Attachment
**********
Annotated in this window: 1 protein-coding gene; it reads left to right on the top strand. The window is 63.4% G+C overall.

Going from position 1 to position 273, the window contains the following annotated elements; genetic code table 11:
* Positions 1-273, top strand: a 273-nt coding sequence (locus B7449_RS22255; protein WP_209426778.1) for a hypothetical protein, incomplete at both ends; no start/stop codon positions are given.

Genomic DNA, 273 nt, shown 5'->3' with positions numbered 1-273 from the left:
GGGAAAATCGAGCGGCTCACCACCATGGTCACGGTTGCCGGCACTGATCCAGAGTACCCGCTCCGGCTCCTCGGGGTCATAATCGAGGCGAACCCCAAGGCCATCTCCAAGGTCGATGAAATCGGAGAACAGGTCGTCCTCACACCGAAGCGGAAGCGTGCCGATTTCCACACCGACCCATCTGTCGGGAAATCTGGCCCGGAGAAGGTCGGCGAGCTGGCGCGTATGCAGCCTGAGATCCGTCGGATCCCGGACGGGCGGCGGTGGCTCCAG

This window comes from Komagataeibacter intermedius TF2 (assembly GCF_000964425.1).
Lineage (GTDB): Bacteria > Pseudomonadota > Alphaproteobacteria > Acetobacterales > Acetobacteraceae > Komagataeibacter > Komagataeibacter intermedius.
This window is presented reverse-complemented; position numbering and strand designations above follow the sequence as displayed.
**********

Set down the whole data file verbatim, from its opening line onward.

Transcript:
Annotated in this window: 1 protein-coding gene; it reads left to right on the top strand. The window is 63.4% G+C overall.

Going from position 1 to position 273, the window contains the following annotated elements; genetic code table 11:
* Positions 1-273, top strand: a 273-nt coding sequence (locus B7449_RS22255; protein WP_209426778.1) for a hypothetical protein, incomplete at both ends; no start/stop codon positions are given.

Genomic DNA, 273 nt, shown 5'->3' with positions numbered 1-273 from the left:
GGGAAAATCGAGCGGCTCACCACCATGGTCACGGTTGCCGGCACTGATCCAGAGTACCCGCTCCGGCTCCTCGGGGTCATAATCGAGGCGAACCCCAAGGCCATCTCCAAGGTCGATGAAATCGGAGAACAGGTCGTCCTCACACCGAAGCGGAAGCGTGCCGATTTCCACACCGACCCATCTGTCGGGAAATCTGGCCCGGAGAAGGTCGGCGAGCTGGCGCGTATGCAGCCTGAGATCCGTCGGATCCCGGACGGGCGGCGGTGGCTCCAG

This window comes from Komagataeibacter intermedius TF2 (assembly GCF_000964425.1).
Lineage (GTDB): Bacteria > Pseudomonadota > Alphaproteobacteria > Acetobacterales > Acetobacteraceae > Komagataeibacter > Komagataeibacter intermedius.
This window is presented reverse-complemented; position numbering and strand designations above follow the sequence as displayed.